I have curly hair. Thick, copper, unruly hair. Every morning I pause before checking myself out in the mirror, because for some reason I think that this morning I won’t have the pouf sitting atop my head, and that my hair will resemble that of Doris Day’s. However silly this practice may be, I find it the easiest way to cope with waking up to a lion’s mane every morning.
Now, if you were to go watch a fabulously famous movie, or even walk into the hall of any American high school, you would behold a sea of straight-haired girls. If you don’t believe me, check it out for yourself. My point being, my hair is not normal, and to say that I like to be tagged as “the odd woman out,” is despicable, to say the least. Since I was thirteen I have fallen asleep on a pillow filled with thin-haired dreams. I woke up every morning, as I mentioned before, thinking that today would be the day my dreams became a reality. Now, if you have any sense of rationality, you’d have concluded by now that I never did magically wake up with straightened, shiny hair. When putting this story in perspective, you may wonder why I even told it. Why should my hair matter to you? Well, my hair really doesn’t matter to you, but the principle behind my tale does. I put in so much energy and thought into my hair, and it wasn’t just the mornings when I worried about my locks. Thoughts of my unruly pouf occupied me during boring math lessons, and gave me sweaty palms if I had to go out without doing my hair.
As a result, I spent hours upon hours every month worrying, touching, re-doing, and straightening it. After about a year of constant heat on my hair, I had to cut off my long, dry locks, and opt for a short bob. I had put in incredulous effort, and lost hundreds of hair ties, only to ensure that my hair was straight, and as normal, as every other girl’s hair. I was left only with wasted time and damaged hair. So, why did I spend a year trying to tame my curls? I simply wanted people to think I had normal looking hair. I rarely let it down into its natural curl because I saw it as odd to have curly hair in a sea of straight haired girls.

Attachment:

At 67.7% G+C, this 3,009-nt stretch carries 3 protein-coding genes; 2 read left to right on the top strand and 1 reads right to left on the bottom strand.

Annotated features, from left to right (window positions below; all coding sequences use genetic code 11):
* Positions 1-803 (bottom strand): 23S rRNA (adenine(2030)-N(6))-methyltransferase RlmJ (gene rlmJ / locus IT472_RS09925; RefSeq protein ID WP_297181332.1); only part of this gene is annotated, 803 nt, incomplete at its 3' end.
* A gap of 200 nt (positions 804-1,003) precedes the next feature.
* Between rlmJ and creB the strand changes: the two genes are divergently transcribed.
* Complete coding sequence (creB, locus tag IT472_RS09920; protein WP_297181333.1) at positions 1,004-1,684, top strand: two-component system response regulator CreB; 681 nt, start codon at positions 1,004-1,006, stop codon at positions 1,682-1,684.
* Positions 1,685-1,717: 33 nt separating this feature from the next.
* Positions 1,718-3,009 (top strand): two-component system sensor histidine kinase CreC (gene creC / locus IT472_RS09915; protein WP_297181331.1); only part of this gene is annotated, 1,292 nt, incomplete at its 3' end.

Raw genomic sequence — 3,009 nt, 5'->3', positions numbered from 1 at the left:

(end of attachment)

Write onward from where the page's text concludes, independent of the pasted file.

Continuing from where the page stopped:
The quote “Nobody realizes that some people expend tremendous energy merely to be normal,” speaks to both my head of hair and the world. Society collectively spends impressive amounts of money, for example, to look “normal.” Some will pay thousands for nose jobs, breast augmentations, and other plastic surgeries just to adhere to a westernized idea of beauty. Others will tone down their wardrobe, or spend hundreds on brand clothing, all in the name of regularity. The obsession with convention in our society severely limits originality and diversity, and leads millions to a purposeless lifestyle, devoid of creativity and joy. Workers become automated, in a way, because of the demand for a routine and regular income. Passion has become a luxury, and normality has become wise. However, I stand to argue that the comfortable job never invokes passion, creativity, or diversity. The comfortable job gives no purpose besides providing large-scale companies with a human machine. “Everyone has been made for some particular work, and the desire for that work has been put in every heart.” – Rumi.
When we continually put out the flame that burns for individuality, only to fight for a humdrum lifestyle, we waste our potential, and throw away our purpose as well. We exhaust our voices, minds, and time just to never be seen. Our desire to impact the world for good is left behind, and the mindlessness of routine interferes, stealing from ourselves, ourselves. Whether it’s letting your hair down or turning away from a regulatory, habitual lifestyle, the way we express our individuality will end up saving the world, and ourselves, inexplicable time and resources. By invoking eccentricity in the world, passions will grow stronger, worlds will expand bigger, and curly hair will thrive.